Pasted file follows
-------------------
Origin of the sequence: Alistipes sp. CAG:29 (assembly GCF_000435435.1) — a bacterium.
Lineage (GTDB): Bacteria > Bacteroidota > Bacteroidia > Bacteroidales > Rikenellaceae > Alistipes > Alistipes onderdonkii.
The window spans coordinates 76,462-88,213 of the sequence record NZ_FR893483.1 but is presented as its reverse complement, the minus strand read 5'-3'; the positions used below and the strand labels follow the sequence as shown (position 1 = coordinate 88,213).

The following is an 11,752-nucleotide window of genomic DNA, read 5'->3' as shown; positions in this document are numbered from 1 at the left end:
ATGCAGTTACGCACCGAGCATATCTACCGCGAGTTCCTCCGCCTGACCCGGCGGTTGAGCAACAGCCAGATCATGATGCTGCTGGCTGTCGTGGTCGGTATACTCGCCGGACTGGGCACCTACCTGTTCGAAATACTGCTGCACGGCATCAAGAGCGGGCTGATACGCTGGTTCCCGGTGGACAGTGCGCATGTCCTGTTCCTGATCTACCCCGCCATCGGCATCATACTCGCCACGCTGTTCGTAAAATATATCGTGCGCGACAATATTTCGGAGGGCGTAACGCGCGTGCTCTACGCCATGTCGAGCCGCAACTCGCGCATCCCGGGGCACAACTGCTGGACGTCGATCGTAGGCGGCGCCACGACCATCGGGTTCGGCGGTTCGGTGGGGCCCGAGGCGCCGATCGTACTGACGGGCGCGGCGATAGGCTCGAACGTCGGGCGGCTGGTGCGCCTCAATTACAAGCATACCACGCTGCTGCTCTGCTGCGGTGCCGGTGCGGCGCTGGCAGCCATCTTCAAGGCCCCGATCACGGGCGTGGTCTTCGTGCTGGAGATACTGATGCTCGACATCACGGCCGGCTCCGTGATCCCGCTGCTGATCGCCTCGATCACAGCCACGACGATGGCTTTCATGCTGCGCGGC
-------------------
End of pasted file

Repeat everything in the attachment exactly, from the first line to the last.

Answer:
Origin of the sequence: Alistipes sp. CAG:29 (assembly GCF_000435435.1) — a bacterium.
Lineage (GTDB): Bacteria > Bacteroidota > Bacteroidia > Bacteroidales > Rikenellaceae > Alistipes > Alistipes onderdonkii.
The window spans coordinates 76,462-88,213 of the sequence record NZ_FR893483.1 but is presented as its reverse complement, the minus strand read 5'-3'; the positions used below and the strand labels follow the sequence as shown (position 1 = coordinate 88,213).

The following is an 11,752-nucleotide window of genomic DNA, read 5'->3' as shown; positions in this document are numbered from 1 at the left end:
ATGCAGTTACGCACCGAGCATATCTACCGCGAGTTCCTCCGCCTGACCCGGCGGTTGAGCAACAGCCAGATCATGATGCTGCTGGCTGTCGTGGTCGGTATACTCGCCGGACTGGGCACCTACCTGTTCGAAATACTGCTGCACGGCATCAAGAGCGGGCTGATACGCTGGTTCCCGGTGGACAGTGCGCATGTCCTGTTCCTGATCTACCCCGCCATCGGCATCATACTCGCCACGCTGTTCGTAAAATATATCGTGCGCGACAATATTTCGGAGGGCGTAACGCGCGTGCTCTACGCCATGTCGAGCCGCAACTCGCGCATCCCGGGGCACAACTGCTGGACGTCGATCGTAGGCGGCGCCACGACCATCGGGTTCGGCGGTTCGGTGGGGCCCGAGGCGCCGATCGTACTGACGGGCGCGGCGATAGGCTCGAACGTCGGGCGGCTGGTGCGCCTCAATTACAAGCATACCACGCTGCTGCTCTGCTGCGGTGCCGGTGCGGCGCTGGCAGCCATCTTCAAGGCCCCGATCACGGGCGTGGTCTTCGTGCTGGAGATACTGATGCTCGACATCACGGCCGGCTCCGTGATCCCGCTGCTGATCGCCTCGATCACAGCCACGACGATGGCTTTCATGCTGCGCGGC